Buying a new property to live in is an enormous decision. Even so, we will likely spend more time deciding to buy a new sofa or car than a new home.
The average property viewing takes just 20 minutes, and the average buyer will view a property only 2 or 3 times before completing the sale and moving in. It's crazy when you think about it, as you can very easily change your mind and return a sofa or sell a car without too much hassle. But, if you buy a property and later decide that it isn't right for you, it is a considerable process to sell it again.
With such minimal time in a property before agreeing to purchase, these viewing appointments are critical. You must ensure you check for the important things, so you're not disappointed later. These tips will help you double-check that the property is right for you and can act as a voice of reason to help prevent regrets later. Of course, there is also merit in bringing a friend or family member along to a second viewing to look at the property for you with a more critical eye too, but this checklist will certainly keep you on the right track.
- Location: You can change almost everything about the property itself, but you can not change the location. Consider your lifestyle and ask yourself if the property location works for you. If it is inconvenient for you to get to work or school, you might want to rethink this. No matter how lovely a property is, the shine can soon wear off when you are sat in traffic on your way to work each day.
- Structure: Look for obvious defects in the structure of the property. Is there any sagging or tiles missing from the roof? Is there any sign of dampness inside the property? Are there any significant cracks in the exterior of the building? If the answer is yes to any of these questions, there is no need to discount the property altogether, but you may want to ask a specialist to visit and double-check that everything is ok. You can amend your offer accordingly if you know you will have to re-roof the property in the next 2 years.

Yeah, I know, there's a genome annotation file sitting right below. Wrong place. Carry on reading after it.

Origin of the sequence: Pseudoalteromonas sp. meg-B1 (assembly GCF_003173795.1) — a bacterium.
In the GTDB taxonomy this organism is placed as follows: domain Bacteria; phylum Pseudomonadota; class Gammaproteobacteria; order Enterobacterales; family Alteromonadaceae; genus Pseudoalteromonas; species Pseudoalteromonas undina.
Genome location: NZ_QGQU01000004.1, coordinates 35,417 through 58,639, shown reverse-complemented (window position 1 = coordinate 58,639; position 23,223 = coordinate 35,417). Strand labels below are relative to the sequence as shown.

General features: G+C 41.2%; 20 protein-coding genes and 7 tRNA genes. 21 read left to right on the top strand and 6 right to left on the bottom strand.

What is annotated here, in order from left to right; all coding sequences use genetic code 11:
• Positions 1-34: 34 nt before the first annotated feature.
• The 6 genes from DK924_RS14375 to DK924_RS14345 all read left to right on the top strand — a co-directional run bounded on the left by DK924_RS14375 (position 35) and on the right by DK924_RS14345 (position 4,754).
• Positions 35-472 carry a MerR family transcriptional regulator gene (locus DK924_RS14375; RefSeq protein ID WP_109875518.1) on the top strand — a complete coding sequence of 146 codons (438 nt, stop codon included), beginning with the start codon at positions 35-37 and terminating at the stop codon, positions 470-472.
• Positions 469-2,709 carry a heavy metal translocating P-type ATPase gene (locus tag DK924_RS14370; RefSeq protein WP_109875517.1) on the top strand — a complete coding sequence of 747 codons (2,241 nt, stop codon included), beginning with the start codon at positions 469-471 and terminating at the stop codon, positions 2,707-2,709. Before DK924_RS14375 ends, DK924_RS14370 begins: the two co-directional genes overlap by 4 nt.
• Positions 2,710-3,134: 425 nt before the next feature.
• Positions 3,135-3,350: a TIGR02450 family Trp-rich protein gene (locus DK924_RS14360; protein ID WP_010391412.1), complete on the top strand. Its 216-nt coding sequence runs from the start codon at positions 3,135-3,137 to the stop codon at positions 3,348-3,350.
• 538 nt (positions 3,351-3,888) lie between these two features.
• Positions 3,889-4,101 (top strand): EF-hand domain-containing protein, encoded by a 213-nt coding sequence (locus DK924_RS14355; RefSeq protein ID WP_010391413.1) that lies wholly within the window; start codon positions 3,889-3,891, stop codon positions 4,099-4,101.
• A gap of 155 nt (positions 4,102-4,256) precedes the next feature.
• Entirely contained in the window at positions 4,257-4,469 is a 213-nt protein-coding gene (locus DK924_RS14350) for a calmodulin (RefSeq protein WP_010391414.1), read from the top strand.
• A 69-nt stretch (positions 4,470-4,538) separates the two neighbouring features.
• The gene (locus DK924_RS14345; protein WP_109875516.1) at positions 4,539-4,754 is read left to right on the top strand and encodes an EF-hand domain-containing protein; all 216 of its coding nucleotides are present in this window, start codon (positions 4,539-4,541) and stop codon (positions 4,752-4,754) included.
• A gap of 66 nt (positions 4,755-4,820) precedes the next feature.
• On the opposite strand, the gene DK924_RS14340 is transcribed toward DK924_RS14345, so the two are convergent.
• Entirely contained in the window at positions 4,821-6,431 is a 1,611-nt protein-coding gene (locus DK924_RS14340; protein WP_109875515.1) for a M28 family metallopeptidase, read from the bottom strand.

- Damp: There are multiple types of damp, and some are more of a problem than others. Identify if there is any damp first, and then try to determine what the cause of that damp is. If its condensation, this is merely a ventilation issue. Still, if there is a sign of a leak somewhere or rising damp, then this could be a more significant problem to rectify, and again, you can arrange for a specialist to visit, and you might wish to reflect this in your offer.
- Future proof: Consider your life plan and the age-old question favoured in job interviews, "Where do you see yourself in 5 years?" If you are planning a family, will this property be big enough? If you have very young children, will this property be close enough to a good school for them? Are you able to easily commute to work from the property? Could you potentially extend the property if you need more room, or will you have to move into a larger home?
- Heating and electrics: How old is the central heating system, and has it been well looked after and regularly serviced? And is the electrical system in good order? You might want to consider if there will need to be an upgrade in the next year or two?
If these issues arise, you don't need to shy away from properties, but being forewarned is forearmed. You don't want to purchase a lovely new home only to find rising damp that you hadn't noticed or that you need a new roof. If you think there may be some issues that could be costly, this can be factored into your assessment of the value of the property and the offer that you may wish to make.
Likewise, it pays to think about the future, and if you may need more space, look at properties that either have more room than you need or have the option to increase the available space in the future.
If you are searching for your dream home, get in touch with our team to see what properties are available today.